Not Your Pilgrim’s Turkey

As we get ready for a great traditional Thanksgiving feast, I often wonder if this meal is really what the pilgrims and Native Americans would have eaten. Most likely our traditions have nothing to do with what really went down. We cannot even be sure that the first Thanksgiving had a turkey, and even if they did, according to a new study, this main dish would be genetically different than the bird present at the first Thanksgiving.

 “Ancient turkeys weren’t your Butterball,” said Rob Fleischer, head of the Smithsonian Conservation Biology Institute’s Center for Conservation and Evolutionary Genetics. “We set out to compare the genetic diversity of the domestic turkeys we eat today with that of the ancestral wild turkey from South Mexico. Some of what we found surprised us.” First to note is that all commercial turkey lines have descended from the South Mexican turkey that was first domesticated in 800 BC.

To obtain the turkeys’ genetic code, researchers sequenced the genomes of domestic turkeys from seven commercial lines and compared the genomes to those of three museum specimens of the South Mexican turkeys collected in 1899 from Chihuahua, Mexico.

What researchers found was that the domestic turkey exhibits less genetic variation than not only its ancestral wild counterparts, but the species has less diversity compared to other livestock breeds, like domestic pigs or chickens.

“It is often the case that selection in domestication reduces the level of variation,” Fleischer said. “What did surprise us, however, is how well the ancient DNA from the three museum specimens worked to generate the genome sequences needed to determine the genetic variation and structure. These data and this approach show great promise for determining what genes were involved in the process of turkey domestication.”

Turkey is the second largest contributor of poultry meat consumed worldwide and the production per bird doubled between 1970 and 2008 as breeders started selecting traits that would appeal to consumers. However, this genetic “improvement” of farm animals has resulted in a loss of genetic diversity.

The research is important in order to discover the differences between ancient and modern domesticated turkeys, which can predict any unforeseen problems that may threaten the stability of the commercial turkey lines.

According to the U.S. Department of Agriculture, Americans consume more than 45 million turkeys every Thanksgiving. So gobble up and enjoy your turkey day!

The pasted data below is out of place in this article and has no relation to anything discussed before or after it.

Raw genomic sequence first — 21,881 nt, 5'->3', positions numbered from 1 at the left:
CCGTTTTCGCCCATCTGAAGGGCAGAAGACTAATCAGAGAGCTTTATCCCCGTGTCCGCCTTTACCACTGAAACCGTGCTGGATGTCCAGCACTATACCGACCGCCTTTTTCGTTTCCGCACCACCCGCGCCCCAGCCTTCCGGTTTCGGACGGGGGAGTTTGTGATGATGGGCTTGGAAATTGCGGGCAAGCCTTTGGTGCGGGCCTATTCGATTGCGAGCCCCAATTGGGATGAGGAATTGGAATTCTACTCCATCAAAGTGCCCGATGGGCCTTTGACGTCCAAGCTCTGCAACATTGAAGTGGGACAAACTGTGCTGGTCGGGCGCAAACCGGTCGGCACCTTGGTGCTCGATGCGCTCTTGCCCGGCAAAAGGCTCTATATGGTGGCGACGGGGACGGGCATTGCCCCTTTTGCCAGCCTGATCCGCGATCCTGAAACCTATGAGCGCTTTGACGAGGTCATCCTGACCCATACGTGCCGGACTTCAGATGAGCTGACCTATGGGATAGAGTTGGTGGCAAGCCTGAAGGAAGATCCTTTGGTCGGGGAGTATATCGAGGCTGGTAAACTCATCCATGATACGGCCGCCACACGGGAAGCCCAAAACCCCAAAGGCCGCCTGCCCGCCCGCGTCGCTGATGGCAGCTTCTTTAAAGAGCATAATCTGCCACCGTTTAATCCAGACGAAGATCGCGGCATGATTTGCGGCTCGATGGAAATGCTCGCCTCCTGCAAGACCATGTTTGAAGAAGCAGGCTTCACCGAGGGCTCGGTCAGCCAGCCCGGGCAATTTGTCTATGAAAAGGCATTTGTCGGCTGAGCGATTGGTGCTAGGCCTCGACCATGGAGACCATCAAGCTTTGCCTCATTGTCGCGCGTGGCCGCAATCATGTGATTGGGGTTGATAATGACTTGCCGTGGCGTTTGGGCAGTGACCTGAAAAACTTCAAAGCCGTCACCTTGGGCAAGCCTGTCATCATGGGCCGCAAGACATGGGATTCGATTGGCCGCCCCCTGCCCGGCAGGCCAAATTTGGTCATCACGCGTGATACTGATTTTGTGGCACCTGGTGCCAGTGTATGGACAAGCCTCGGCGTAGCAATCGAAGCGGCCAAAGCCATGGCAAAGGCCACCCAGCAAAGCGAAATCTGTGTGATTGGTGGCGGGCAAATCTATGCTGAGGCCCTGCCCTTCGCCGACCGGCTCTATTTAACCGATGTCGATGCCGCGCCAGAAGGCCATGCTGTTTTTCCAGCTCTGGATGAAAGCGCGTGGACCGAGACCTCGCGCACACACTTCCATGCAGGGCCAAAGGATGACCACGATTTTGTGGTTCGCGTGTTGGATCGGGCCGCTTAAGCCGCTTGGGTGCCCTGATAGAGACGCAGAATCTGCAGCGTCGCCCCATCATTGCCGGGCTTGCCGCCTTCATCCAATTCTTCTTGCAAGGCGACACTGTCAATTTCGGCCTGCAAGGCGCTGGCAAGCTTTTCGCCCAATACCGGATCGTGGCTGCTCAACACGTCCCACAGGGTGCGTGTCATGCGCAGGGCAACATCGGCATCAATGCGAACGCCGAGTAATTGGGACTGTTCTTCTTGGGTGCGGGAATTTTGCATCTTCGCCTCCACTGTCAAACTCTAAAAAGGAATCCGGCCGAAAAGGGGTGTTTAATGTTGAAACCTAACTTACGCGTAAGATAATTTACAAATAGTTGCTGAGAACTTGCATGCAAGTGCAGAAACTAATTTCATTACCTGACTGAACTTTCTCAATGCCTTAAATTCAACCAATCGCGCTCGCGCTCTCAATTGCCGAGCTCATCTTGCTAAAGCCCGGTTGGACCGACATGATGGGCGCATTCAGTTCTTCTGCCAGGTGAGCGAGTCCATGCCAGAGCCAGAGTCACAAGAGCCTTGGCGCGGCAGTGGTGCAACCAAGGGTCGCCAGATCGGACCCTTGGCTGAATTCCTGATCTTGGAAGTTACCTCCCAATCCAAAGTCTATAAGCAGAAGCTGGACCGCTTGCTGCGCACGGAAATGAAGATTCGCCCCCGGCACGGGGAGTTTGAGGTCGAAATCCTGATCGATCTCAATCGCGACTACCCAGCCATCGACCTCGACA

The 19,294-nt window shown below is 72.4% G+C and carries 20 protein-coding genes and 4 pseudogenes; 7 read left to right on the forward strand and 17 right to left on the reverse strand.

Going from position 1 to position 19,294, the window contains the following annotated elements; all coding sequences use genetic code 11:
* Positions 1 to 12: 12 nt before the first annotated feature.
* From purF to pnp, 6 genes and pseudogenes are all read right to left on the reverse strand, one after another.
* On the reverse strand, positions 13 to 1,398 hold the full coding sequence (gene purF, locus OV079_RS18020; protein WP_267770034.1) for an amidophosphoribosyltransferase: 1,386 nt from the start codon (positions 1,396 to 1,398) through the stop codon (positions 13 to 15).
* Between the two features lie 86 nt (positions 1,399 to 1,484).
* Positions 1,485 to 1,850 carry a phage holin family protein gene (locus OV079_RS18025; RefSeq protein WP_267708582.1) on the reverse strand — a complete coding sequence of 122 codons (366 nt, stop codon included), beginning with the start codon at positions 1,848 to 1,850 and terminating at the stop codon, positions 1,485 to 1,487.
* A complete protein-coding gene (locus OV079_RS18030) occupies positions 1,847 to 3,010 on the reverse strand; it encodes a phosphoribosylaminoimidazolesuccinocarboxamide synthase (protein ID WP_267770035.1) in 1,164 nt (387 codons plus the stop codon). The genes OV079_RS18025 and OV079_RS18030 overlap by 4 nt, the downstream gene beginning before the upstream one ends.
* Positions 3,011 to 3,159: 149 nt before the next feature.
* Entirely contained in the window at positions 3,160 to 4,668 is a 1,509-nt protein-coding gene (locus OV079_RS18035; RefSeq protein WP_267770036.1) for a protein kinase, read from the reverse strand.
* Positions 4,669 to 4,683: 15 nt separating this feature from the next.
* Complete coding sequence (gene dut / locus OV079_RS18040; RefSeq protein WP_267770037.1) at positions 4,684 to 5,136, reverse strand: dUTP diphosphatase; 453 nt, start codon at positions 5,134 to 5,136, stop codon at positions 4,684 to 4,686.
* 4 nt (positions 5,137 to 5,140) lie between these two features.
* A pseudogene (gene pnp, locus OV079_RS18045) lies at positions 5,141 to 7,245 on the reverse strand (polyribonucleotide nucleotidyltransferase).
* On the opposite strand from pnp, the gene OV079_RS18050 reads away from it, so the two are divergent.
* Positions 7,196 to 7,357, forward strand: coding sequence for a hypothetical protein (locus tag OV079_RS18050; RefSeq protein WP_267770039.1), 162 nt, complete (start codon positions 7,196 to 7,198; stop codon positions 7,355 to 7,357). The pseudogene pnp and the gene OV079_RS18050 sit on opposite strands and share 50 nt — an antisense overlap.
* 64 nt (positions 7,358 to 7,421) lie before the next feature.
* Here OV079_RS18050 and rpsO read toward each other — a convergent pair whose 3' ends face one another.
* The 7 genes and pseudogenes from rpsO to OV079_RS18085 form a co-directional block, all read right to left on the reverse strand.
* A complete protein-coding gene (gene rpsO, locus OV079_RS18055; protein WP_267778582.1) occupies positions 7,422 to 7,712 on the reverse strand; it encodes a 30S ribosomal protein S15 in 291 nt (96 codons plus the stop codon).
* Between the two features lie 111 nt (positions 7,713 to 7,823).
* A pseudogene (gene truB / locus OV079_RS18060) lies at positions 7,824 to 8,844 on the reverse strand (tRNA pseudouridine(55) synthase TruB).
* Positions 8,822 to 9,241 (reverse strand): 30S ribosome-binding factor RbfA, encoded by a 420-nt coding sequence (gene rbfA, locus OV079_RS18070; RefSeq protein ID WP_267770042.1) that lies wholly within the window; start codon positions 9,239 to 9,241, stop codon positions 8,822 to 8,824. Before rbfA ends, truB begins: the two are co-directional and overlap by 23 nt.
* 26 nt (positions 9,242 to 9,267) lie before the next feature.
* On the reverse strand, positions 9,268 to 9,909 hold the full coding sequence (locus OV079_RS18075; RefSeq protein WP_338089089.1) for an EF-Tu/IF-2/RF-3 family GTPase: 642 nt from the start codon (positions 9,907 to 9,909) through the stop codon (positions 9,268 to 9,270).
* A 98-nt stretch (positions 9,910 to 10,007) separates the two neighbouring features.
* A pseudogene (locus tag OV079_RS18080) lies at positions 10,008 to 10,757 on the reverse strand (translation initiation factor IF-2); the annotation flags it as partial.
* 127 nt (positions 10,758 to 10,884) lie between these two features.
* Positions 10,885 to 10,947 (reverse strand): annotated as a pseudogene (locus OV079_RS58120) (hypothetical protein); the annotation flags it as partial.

2 responses to “Not Your Pilgrim’s Turkey”

  1. laromer says :

    It is incredible that the turkeys were are eating this holiday season are not even native to the United States. Who would have thought that at our “American Thanksgiving” we would be eating a south Mexican turkey? We think that we are having the same meal that the Pilgrims and the Native Americas shared in 1621 on the Plymouth Plantation. There are always those images of the two groups sitting down to a meal with a nice big turkey as the centerpiece. I think that if the Pilgrims and Native American could see us today they would be astonished that we are still celebrating this tradition every November. Imagine if Ben Franklin had is way and the turkey was a national bird! What would we be eating during the holidays? Maybe something that is originally from the US?

    “I am on this account not displeased that the figure is not known as a Eagle, but looks more like a Turkey. For the truth the Turkey is in comparison a much more respectable bird, and withal a true original native of America . . . He is besides, though a little vain & silly, a bird of courage, and would not hesitate to attack a grenadier of the British Guards who should presume to invade his farm yard with a red coat on.” – Ben Franklin (Source:

    • Sabrina says :

      I had no idea that our turkey’s weren’t really our turkeys! I guess I shouldn’t be that surprised. I’m not surprised that we’ve messed with the turkeys either. We can’t leave anything alone. To solve the abuse of turkey eating on Thanksgiving I suggest doing an Italian style Thanksgiving, which means lots of pasta and red sauce instead of turkey. I’m only sort of kidding 🙂

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